Intro to Triggers
What's a Dispatcher and why would you want to use it? A Dispatcher lets you fire off a series of events with delays between each. It's also handy if you just want to pause a certain amount of time before a single event is fired. Up to eight events can be fired.
Why would you use them? You might want to set up a fancy sequence of doors opening, or you might want to have an elevator go to a certain floor, open some doors, then play a sound effect. Or you might want to have an AllianceTrigger fire some time after another event. There are all kinds of things you can do.
Example map (6K)
First, build a basic room and stick a light and a PlayerStart it in. Rebuild. Now go to the Class browser and select Dispatcher under Triggers.
Point at your room's floor and hit the "A" key. The Dispatcher will look like this in the editor:
We're going to fire off three different events in a row, with a one second pause between each one. Expand Dispatcher -> OutDelays and set  to 1.0 and  to 1.0. Leave  as 0.0. What the heck does all of that mean? It means that there will be no pause before the first event, a one second pause before the second event, and a one second pause before the third event.
Now expand Dispatcher -> OutEvents and fill in the following values for the first three items: one, two, three. These would of course have more meaningful names in the context of a real map.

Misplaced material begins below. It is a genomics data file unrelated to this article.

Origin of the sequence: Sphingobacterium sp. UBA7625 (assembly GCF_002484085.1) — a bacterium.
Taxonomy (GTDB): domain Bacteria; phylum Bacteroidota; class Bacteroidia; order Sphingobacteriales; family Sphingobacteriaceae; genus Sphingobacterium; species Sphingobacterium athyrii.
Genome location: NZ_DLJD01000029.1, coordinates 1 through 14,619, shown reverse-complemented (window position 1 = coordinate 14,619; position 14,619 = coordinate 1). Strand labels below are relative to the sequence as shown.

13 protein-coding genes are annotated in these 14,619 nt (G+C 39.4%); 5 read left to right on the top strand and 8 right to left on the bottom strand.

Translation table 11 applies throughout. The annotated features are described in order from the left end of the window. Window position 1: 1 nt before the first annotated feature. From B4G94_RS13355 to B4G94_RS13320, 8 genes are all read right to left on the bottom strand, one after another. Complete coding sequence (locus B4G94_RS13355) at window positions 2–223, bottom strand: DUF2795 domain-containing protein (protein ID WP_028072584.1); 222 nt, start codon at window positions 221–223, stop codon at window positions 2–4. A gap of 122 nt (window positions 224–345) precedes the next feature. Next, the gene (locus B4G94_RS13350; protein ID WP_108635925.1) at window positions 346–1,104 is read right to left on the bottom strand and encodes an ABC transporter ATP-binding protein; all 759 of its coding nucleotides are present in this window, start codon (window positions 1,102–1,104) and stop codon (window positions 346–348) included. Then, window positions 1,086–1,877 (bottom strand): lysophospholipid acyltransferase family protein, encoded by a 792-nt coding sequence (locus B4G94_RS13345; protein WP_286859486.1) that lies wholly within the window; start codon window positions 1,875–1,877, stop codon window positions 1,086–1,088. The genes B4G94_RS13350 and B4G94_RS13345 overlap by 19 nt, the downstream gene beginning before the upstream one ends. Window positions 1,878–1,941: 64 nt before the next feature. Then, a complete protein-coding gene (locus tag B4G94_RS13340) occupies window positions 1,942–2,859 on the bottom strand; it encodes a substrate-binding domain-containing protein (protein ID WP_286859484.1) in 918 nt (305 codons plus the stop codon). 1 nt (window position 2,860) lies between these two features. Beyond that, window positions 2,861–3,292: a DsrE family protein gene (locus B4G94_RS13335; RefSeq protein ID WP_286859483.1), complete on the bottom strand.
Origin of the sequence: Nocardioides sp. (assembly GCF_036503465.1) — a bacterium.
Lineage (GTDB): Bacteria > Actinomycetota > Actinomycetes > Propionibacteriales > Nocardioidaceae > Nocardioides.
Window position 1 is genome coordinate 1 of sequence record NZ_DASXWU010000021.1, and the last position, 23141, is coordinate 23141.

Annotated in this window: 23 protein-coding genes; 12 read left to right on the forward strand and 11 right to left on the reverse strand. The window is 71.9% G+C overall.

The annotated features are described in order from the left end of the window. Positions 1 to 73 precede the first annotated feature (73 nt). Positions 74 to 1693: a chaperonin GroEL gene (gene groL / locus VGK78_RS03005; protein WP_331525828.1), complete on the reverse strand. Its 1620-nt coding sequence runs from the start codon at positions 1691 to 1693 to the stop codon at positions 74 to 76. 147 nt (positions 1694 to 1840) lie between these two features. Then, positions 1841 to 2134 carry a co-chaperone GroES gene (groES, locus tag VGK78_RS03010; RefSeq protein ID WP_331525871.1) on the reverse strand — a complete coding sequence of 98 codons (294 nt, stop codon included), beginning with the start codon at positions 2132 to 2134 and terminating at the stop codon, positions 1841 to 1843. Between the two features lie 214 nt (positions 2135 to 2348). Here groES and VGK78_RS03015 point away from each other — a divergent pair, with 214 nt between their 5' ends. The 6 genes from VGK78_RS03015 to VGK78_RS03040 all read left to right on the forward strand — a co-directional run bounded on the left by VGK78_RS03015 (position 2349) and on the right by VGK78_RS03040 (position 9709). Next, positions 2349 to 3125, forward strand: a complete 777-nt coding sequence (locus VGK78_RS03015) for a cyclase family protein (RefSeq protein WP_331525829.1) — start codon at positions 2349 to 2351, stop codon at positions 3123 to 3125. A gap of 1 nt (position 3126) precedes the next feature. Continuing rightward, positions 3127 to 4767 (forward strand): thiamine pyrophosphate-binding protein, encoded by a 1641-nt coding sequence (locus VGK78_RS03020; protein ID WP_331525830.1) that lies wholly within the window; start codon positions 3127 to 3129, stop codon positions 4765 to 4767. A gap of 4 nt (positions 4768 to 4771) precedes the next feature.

Finally, set the Dispatcher's Events -> Tag value to dispatcher1.
NOTE: A Dispatcher won't draw any red lines to the things it will trigger.
We set up the Dispatcher to fire off events called one, two, and three, but there's nothing with those Tag values in the map. Time to fix that. Add three or more of anything you want to trigger and set their Tag values to one, two, and three.
In my example map, I added three TriggerLight's (with their Object -> InitialState values set to TriggerToggle), as well as three SpecialEvent triggers to play sound effects.
Bet you thought you were done, huh? Not quite. Dispatchers can't be triggered by running into them, so we still need a way for the Dispatcher itself to get triggered. So add a regular trigger to your map and set its Events -> Event value to dispatcher1. You should see a red line from the trigger to the Dispatcher. Now when you run into the regular trigger, the Dispatcher will get fired and the one, two, and three events will be generated.
Try out your map. If you want to try the example map, step inside
the circle, and the lights and sound effects will get fired in sequence. Step
outside of the circle and then back in, and the lights will turn *off* in sequence.
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